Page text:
Monthly Archives: March 2010


I took so many photos of food when I went on tour with Benoit Pioulard -  they almost outnumbered the performance-related photos! I admit that it was a little obscene. But our encounters with food were so rich and varied and unique that each meal we had would often become one of the most defining aspects of the city we were in. Brussels was no exception (I already posted about the carrot soup of my dreams! which haunts me weekly), although I have conveniently erased any/all memories of the one disappointing meal I had on tour (super expensive pasta with capers at trendy boutique hotel – do not want).

When I finally gathered the courage to reread my article after it came out, I was truly struck by how much I wrote about the food I ate while on tour. (And shocked that my editor included two photos of food in a journal about experimental music!) Honestly, when I was working on the piece, I think that I had no idea how much food-related babble was seeping in between the cracks of my narrative. These photos are from the day we spent in Brussels, which was truly unlike any place I’ve ever been. Expose-coiled toasters, plastic mats instead of plates, tart homemade blueberry preserves from Sweden, apple-EVERYTHING, and some of the best vegan curries I’ve had, ever. In some ways Brussels was one of the most memorable stops we made, mostly for its infinite unknowability. Truly a strange, magical place.


It’s official. I have no idea where my camera USB cable is. It’s gone. Vanished. Until I find some kind of workable solution, I’ll be posting some photos from my archives, starting this week with some of the food I enjoyed when I was last in Europe (the article about the tour itself is available in this month’s Signal to Noise, which I plan on scanning and posting over here). I still dream about many of the meals I ate while I was there and in many ways food was one of the most important and structuring elements of the experience as a whole.

Photo above and below from La Maroquinerie in Paris, where I saw my friends Mountains play. Pre-show charcuterie plate not bad, either.



You know how sometimes Firefox fails you and they bring up a tab that says “Well, this is embarrassing?” instead of your recovered windows? So anyway, I can’t seem to find my USB device that connects my crappy camera to my crappy laptop so even though I cooked so many delicious things in the last week that I want to tell you about, I can’t. I mean I guess I could but I won’t. I’ll say this, though, if you live in Portland get the brisket here and the infused whiskeys here and cheap wine here and bulk spices and handmade lamb sausages here and coffee beans here but the drip coffee here.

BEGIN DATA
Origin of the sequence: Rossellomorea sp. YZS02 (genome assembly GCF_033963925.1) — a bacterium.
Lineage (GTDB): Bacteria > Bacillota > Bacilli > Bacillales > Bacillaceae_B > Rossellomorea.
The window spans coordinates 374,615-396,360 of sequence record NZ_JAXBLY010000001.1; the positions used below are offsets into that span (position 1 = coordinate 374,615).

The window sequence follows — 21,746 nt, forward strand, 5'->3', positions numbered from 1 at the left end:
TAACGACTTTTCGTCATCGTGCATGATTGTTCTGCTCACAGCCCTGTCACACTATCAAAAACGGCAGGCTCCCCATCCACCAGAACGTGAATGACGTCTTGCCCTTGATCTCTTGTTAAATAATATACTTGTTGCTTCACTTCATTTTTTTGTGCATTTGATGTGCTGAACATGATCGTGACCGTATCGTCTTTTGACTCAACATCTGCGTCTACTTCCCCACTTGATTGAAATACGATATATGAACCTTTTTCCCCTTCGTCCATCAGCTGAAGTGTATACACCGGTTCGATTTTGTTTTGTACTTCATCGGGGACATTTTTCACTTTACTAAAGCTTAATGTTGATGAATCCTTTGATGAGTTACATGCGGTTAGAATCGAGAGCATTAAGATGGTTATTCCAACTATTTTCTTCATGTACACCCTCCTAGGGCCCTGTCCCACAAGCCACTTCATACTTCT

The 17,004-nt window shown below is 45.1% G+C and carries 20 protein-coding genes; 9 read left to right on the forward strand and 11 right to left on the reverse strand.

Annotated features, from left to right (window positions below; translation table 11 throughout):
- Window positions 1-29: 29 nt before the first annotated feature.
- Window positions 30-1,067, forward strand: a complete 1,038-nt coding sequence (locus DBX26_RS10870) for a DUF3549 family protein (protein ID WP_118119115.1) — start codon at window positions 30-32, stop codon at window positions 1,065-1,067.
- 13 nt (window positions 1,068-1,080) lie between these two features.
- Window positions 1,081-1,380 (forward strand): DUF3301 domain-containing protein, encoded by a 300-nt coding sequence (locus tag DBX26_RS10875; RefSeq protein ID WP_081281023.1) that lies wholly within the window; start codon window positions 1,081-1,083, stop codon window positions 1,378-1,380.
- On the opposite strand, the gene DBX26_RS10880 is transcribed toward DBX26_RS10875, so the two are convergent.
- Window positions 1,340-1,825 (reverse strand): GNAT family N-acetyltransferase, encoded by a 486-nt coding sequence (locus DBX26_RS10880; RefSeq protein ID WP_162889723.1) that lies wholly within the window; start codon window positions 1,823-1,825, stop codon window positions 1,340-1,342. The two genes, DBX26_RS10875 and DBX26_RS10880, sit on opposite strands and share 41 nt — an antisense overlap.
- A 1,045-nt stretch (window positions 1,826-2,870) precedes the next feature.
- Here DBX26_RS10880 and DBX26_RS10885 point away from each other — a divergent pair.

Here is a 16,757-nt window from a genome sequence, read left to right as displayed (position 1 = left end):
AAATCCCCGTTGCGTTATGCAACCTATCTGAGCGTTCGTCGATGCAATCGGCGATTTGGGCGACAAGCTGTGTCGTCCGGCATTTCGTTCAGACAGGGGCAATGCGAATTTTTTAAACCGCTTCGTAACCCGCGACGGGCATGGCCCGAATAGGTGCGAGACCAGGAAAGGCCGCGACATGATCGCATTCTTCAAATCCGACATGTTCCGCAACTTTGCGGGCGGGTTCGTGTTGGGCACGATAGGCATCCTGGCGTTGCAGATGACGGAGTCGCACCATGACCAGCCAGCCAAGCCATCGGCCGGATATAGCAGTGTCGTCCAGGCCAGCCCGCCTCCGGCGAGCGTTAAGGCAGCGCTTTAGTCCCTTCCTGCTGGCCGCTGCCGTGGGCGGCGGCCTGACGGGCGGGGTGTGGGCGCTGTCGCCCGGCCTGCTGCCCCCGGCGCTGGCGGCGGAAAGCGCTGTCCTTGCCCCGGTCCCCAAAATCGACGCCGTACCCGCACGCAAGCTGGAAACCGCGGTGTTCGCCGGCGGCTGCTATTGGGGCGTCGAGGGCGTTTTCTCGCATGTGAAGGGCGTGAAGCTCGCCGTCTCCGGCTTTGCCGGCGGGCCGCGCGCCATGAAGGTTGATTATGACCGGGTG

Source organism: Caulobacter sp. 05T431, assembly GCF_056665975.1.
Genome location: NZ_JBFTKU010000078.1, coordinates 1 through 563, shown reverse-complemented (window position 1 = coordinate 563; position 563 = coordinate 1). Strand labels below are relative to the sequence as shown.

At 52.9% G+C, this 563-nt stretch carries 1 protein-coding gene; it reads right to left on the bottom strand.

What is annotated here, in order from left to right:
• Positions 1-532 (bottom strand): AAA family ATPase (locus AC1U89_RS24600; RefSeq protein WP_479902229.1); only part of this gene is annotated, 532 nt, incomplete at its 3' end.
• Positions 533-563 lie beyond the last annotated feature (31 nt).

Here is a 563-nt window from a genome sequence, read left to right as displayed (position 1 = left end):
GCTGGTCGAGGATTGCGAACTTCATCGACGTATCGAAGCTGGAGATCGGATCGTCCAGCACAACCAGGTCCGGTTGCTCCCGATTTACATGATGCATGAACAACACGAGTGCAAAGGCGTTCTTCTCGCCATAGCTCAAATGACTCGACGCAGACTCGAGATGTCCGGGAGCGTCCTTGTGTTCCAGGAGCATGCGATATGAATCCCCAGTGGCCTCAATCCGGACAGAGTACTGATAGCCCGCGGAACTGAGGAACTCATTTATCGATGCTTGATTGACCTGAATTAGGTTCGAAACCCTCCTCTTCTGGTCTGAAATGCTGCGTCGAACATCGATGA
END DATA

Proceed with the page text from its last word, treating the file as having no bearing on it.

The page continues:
Also how did it take me 5 years to discover the perfect transitional springtime jammer?


Finally got my hair cut for the first time in over a year! The stylist was mad I waited so long but I am so lazy when it comes to hair.  She was shocked when I said I didn’t own a blow dryer (don’t ask how she reacted when I told her I didn’t own a brush, either), so you can imagine my surprise when she blew out my hair to make me look like a pageant contestant. I feel pretty ridiculous. I’m used to my tangled nest of hair, ala Dances With Wolves.

Ala Danielle in LOST.

Ala Kate Bush in everything.



RIP Alex Chilton.

I’ll always remember the first time I heard about Big Star – I found their first two albums at my local library growing up, even though the most that I knew about them was through listening to The Replacements in high school. In college, I found a bunch of solo Alex Chilton tapes  for a dollar each at Amoeba in Berkeley, and fell in love hard. Last year, I eyed the Big Star box set with longing. Maybe now is the time to finally buy it.


If you’re ever in La Jolla, you’d be remiss to skip the killer Birch Aquarium at the Scripps Institute of Oceanography. As a little girl, tracing my fingers in the sun-kissed tide pools and gazing at the ethereal jellyfish were among my favorite things to do ever. I would trick or treat at the aquarium on Halloween and take summer camps there every year. I dreamt about kelp and shark teeth and chambered nautilus. So last week, I made a long overdue visit. It was better than I remembered.  It’s amazing how much sea life reminds me of space life, both in the way things float and unfurl and jet about but also in the way things look so completely, utterly, overwhelmingly alien.  It was very Avatar. The last photo – of these insane sand worms – are pretty much what I imagine the surface of Hades to look like.


I have fallen for the sweet shades of blue Built By Wendy worked into her spring 2010 collection – especially her muted blues of chambray, denim and linen. Sturdy and earthy and unpretentious. I’ve been wearing a lot of blue lately – it’s so calming and meditative and California. The first day of Spring is Saturday. It can’t come fast enough.

[Via Refinery29]